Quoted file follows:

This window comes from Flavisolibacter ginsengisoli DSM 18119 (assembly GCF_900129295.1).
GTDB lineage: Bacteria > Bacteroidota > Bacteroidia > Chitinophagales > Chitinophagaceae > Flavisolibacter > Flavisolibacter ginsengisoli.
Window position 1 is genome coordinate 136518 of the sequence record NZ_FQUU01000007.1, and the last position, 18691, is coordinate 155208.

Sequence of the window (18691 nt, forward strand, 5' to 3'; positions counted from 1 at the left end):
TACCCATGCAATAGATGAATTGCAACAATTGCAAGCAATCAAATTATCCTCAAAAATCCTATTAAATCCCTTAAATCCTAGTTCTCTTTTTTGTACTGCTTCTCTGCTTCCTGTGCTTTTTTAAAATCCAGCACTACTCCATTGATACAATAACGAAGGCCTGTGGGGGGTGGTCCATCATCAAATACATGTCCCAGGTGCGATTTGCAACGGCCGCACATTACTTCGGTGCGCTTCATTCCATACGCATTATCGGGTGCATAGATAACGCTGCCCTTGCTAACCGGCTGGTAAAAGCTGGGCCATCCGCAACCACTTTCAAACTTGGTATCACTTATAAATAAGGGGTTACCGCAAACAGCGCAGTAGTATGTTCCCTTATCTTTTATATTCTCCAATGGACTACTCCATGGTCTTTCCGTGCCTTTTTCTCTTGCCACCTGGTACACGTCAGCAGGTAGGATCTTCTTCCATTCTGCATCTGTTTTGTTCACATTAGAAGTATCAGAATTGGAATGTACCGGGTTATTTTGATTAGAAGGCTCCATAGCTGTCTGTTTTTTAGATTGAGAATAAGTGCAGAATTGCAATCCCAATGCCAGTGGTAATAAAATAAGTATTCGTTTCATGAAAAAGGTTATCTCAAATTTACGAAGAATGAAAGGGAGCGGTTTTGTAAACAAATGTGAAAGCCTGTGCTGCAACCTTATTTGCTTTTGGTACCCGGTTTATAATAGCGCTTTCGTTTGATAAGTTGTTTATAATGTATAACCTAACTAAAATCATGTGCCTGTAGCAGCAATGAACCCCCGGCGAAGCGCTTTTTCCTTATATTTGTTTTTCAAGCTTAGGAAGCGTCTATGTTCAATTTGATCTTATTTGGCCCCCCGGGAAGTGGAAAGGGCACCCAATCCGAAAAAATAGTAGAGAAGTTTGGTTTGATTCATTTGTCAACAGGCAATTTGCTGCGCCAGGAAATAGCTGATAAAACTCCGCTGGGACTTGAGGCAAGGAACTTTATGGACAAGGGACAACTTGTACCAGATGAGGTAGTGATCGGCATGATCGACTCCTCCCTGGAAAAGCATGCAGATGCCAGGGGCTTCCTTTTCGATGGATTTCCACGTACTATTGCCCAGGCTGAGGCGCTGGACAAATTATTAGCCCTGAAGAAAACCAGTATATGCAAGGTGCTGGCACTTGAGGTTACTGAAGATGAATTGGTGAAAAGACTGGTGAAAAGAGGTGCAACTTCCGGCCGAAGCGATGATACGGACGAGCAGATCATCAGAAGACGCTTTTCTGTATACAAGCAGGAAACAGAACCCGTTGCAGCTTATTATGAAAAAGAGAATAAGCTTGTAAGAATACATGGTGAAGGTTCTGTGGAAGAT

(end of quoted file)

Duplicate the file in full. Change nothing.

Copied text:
This window comes from Flavisolibacter ginsengisoli DSM 18119 (assembly GCF_900129295.1).
GTDB lineage: Bacteria > Bacteroidota > Bacteroidia > Chitinophagales > Chitinophagaceae > Flavisolibacter > Flavisolibacter ginsengisoli.
Window position 1 is genome coordinate 136518 of the sequence record NZ_FQUU01000007.1, and the last position, 18691, is coordinate 155208.

Sequence of the window (18691 nt, forward strand, 5' to 3'; positions counted from 1 at the left end):
TACCCATGCAATAGATGAATTGCAACAATTGCAAGCAATCAAATTATCCTCAAAAATCCTATTAAATCCCTTAAATCCTAGTTCTCTTTTTTGTACTGCTTCTCTGCTTCCTGTGCTTTTTTAAAATCCAGCACTACTCCATTGATACAATAACGAAGGCCTGTGGGGGGTGGTCCATCATCAAATACATGTCCCAGGTGCGATTTGCAACGGCCGCACATTACTTCGGTGCGCTTCATTCCATACGCATTATCGGGTGCATAGATAACGCTGCCCTTGCTAACCGGCTGGTAAAAGCTGGGCCATCCGCAACCACTTTCAAACTTGGTATCACTTATAAATAAGGGGTTACCGCAAACAGCGCAGTAGTATGTTCCCTTATCTTTTATATTCTCCAATGGACTACTCCATGGTCTTTCCGTGCCTTTTTCTCTTGCCACCTGGTACACGTCAGCAGGTAGGATCTTCTTCCATTCTGCATCTGTTTTGTTCACATTAGAAGTATCAGAATTGGAATGTACCGGGTTATTTTGATTAGAAGGCTCCATAGCTGTCTGTTTTTTAGATTGAGAATAAGTGCAGAATTGCAATCCCAATGCCAGTGGTAATAAAATAAGTATTCGTTTCATGAAAAAGGTTATCTCAAATTTACGAAGAATGAAAGGGAGCGGTTTTGTAAACAAATGTGAAAGCCTGTGCTGCAACCTTATTTGCTTTTGGTACCCGGTTTATAATAGCGCTTTCGTTTGATAAGTTGTTTATAATGTATAACCTAACTAAAATCATGTGCCTGTAGCAGCAATGAACCCCCGGCGAAGCGCTTTTTCCTTATATTTGTTTTTCAAGCTTAGGAAGCGTCTATGTTCAATTTGATCTTATTTGGCCCCCCGGGAAGTGGAAAGGGCACCCAATCCGAAAAAATAGTAGAGAAGTTTGGTTTGATTCATTTGTCAACAGGCAATTTGCTGCGCCAGGAAATAGCTGATAAAACTCCGCTGGGACTTGAGGCAAGGAACTTTATGGACAAGGGACAACTTGTACCAGATGAGGTAGTGATCGGCATGATCGACTCCTCCCTGGAAAAGCATGCAGATGCCAGGGGCTTCCTTTTCGATGGATTTCCACGTACTATTGCCCAGGCTGAGGCGCTGGACAAATTATTAGCCCTGAAGAAAACCAGTATATGCAAGGTGCTGGCACTTGAGGTTACTGAAGATGAATTGGTGAAAAGACTGGTGAAAAGAGGTGCAACTTCCGGCCGAAGCGATGATACGGACGAGCAGATCATCAGAAGACGCTTTTCTGTATACAAGCAGGAAACAGAACCCGTTGCAGCTTATTATGAAAAAGAGAATAAGCTTGTAAGAATACATGGTGAAGGTTCTGTGGAAGAT